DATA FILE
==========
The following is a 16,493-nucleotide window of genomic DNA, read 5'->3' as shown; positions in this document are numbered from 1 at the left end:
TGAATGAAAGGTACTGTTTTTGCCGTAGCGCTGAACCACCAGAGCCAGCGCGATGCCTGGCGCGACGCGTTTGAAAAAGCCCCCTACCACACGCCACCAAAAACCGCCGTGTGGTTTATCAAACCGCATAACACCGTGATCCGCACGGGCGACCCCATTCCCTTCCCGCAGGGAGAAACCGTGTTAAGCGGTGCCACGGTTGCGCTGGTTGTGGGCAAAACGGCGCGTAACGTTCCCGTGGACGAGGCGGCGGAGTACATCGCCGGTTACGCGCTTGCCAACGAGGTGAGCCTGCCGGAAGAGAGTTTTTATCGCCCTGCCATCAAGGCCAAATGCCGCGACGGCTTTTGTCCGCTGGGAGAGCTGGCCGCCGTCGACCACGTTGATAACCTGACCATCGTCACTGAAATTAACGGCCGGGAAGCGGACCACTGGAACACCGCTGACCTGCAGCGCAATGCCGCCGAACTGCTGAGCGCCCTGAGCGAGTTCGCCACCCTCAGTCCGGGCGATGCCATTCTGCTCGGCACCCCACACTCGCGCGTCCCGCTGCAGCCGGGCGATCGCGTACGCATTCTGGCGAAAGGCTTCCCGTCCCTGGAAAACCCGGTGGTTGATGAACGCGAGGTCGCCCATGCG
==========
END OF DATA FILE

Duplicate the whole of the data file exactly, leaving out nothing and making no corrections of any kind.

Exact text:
The following is a 16,493-nucleotide window of genomic DNA, read 5'->3' as shown; positions in this document are numbered from 1 at the left end:
TGAATGAAAGGTACTGTTTTTGCCGTAGCGCTGAACCACCAGAGCCAGCGCGATGCCTGGCGCGACGCGTTTGAAAAAGCCCCCTACCACACGCCACCAAAAACCGCCGTGTGGTTTATCAAACCGCATAACACCGTGATCCGCACGGGCGACCCCATTCCCTTCCCGCAGGGAGAAACCGTGTTAAGCGGTGCCACGGTTGCGCTGGTTGTGGGCAAAACGGCGCGTAACGTTCCCGTGGACGAGGCGGCGGAGTACATCGCCGGTTACGCGCTTGCCAACGAGGTGAGCCTGCCGGAAGAGAGTTTTTATCGCCCTGCCATCAAGGCCAAATGCCGCGACGGCTTTTGTCCGCTGGGAGAGCTGGCCGCCGTCGACCACGTTGATAACCTGACCATCGTCACTGAAATTAACGGCCGGGAAGCGGACCACTGGAACACCGCTGACCTGCAGCGCAATGCCGCCGAACTGCTGAGCGCCCTGAGCGAGTTCGCCACCCTCAGTCCGGGCGATGCCATTCTGCTCGGCACCCCACACTCGCGCGTCCCGCTGCAGCCGGGCGATCGCGTACGCATTCTGGCGAAAGGCTTCCCGTCCCTGGAAAACCCGGTGGTTGATGAACGCGAGGTCGCCCATGCG